Today is Michaelmas, or, more formally, the Feast of St Michael and All Angels. In times past it was a very important day in the calendar marking the beginning of autumn (in the northern hemisphere), the end of the summer harvests, and, therefore a time for reckoning up – farm laborers got paid, as did rents. There were usually big fairs and festivals marking the turn of the season and the year. Thus, the date, although ecclesiastical in origin, was more about secular than religious celebration. New terms for law courts and universities began at that time, and so were called (and still are) Michaelmas term. Let’s deal with the religious angle first, then move to the secular.
Michael is an archangel in Jewish, Christian, and Islamic teachings. Many Christian denominations refer to him as “Saint Michael the Archangel” or simply “Saint Michael.” The theology is a bit confusing to me; I thought only humans could be saints. The term appears to be an honorific since he was never, nor could be, canonized.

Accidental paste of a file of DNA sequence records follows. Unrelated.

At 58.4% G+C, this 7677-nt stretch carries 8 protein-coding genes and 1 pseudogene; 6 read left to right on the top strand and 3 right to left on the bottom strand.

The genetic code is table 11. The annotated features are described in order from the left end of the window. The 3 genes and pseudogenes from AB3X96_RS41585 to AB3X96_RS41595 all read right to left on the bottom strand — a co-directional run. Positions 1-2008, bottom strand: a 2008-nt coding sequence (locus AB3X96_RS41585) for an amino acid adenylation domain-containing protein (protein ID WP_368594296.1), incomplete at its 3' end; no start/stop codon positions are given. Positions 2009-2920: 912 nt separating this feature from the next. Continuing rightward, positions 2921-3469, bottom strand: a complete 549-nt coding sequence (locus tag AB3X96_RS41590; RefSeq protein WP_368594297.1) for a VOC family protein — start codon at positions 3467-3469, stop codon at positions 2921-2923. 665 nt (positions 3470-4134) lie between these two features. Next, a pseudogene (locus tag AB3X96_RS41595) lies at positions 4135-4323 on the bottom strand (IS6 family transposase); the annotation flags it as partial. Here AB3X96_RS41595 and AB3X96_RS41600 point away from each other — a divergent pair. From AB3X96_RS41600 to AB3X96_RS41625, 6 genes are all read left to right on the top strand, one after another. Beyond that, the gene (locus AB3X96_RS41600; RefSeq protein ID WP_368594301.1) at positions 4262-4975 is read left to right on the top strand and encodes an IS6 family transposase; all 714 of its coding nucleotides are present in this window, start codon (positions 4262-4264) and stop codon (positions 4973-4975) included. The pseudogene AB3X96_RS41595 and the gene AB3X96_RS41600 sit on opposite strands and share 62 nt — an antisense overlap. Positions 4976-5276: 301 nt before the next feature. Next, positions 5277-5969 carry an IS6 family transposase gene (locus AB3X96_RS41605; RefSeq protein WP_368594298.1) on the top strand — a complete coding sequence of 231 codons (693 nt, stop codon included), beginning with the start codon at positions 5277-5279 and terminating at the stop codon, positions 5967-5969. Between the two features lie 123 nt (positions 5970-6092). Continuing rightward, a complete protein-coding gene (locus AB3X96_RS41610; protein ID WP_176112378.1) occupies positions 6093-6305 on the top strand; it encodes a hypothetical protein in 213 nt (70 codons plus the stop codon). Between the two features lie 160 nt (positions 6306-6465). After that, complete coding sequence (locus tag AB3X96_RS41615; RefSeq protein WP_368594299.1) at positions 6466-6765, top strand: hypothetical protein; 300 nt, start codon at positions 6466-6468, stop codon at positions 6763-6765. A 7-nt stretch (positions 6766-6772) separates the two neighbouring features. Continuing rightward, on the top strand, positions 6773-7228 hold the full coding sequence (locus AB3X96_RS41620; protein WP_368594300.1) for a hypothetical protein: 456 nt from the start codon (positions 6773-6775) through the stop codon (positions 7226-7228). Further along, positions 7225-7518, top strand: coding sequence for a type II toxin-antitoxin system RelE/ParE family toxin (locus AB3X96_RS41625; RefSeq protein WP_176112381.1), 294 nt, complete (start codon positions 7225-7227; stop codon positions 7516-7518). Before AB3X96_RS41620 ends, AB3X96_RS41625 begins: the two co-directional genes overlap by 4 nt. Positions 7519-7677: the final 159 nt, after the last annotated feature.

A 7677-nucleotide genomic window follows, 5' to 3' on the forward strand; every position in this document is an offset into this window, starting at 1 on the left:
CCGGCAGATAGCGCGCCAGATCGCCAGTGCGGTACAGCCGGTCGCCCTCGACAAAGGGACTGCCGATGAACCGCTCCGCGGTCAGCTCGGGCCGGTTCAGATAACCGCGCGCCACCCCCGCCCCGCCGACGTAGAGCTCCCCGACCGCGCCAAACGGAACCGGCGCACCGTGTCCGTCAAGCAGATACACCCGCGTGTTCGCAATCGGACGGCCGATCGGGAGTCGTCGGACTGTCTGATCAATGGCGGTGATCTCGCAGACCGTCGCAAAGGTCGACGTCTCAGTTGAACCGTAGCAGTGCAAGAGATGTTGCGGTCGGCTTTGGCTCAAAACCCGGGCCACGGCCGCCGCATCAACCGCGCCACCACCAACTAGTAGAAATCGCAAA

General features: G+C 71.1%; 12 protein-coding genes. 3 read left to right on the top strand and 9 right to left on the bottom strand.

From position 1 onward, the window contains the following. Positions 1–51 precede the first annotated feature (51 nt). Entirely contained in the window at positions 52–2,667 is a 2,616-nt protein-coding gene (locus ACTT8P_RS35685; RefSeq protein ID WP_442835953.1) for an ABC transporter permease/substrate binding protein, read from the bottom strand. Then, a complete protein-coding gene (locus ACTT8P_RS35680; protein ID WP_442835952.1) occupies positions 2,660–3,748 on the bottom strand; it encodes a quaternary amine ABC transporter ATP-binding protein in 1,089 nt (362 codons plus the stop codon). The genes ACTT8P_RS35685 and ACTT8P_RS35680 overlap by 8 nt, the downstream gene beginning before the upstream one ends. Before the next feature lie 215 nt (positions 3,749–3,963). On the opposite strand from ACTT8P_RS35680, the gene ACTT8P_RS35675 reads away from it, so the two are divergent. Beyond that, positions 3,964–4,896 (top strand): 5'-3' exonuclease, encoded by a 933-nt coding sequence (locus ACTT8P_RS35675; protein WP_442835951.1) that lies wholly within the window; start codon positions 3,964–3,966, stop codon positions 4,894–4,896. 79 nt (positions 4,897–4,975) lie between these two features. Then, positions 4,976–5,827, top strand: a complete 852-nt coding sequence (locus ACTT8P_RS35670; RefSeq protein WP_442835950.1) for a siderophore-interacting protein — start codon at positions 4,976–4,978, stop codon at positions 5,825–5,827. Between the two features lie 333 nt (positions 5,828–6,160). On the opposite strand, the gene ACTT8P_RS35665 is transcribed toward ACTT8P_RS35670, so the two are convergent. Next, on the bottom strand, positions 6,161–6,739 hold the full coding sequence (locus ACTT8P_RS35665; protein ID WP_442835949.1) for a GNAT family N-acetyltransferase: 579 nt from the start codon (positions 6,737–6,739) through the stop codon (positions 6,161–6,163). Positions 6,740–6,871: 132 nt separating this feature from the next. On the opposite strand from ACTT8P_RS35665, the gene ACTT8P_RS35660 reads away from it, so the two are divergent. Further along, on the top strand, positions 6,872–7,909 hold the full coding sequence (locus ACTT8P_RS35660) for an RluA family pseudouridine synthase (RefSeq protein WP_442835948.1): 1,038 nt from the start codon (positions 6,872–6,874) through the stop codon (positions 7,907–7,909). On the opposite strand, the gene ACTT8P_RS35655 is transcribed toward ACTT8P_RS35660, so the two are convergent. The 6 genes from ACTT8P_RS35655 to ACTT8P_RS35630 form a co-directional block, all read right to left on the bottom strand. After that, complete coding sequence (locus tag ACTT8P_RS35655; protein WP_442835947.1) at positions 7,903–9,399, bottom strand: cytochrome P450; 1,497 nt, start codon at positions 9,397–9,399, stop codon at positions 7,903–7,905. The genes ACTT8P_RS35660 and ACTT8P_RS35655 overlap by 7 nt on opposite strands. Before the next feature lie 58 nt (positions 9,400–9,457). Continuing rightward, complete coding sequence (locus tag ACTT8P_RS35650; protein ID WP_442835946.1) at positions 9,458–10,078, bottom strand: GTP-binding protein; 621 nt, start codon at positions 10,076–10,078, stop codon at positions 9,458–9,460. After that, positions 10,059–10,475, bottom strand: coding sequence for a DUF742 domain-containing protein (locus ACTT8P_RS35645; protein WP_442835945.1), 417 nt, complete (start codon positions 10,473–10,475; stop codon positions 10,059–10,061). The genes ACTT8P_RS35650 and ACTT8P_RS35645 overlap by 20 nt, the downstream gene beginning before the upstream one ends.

In Hebrew, Michael means “who is like God?” Michael is mentioned three times in the book of Daniel, once as a “great prince who stands up for the children of your people.” The idea that Michael was the advocate of the Jews became so prevalent that in spite of the rabbinical prohibition against appealing to angels as intermediaries between God and his people, Michael came to occupy a place in the Jewish liturgy.
In the Greek scriptures Michael leads God’s armies against Satan’s forces in the Book of Revelation, where during the war in heaven he defeats Satan. In the Epistle of Jude , Michael is specifically referred to as an “archangel.” Christian sanctuaries to Michael appeared in the 4th century, when he was first seen as a healing angel, and then over time as a protector and the leader of the army of God against the forces of evil. By the 6th century, devotions to Archangel Michael were widespread both in the Eastern and Western Churches. Over time, teachings on Michael began to vary quite widely among Christian denominations. Both Jehovah’s Witnesses and Seventh Day Adventists, for example, treat Michael as identical with Christ in heaven, whereas Mormons equate him with Adam.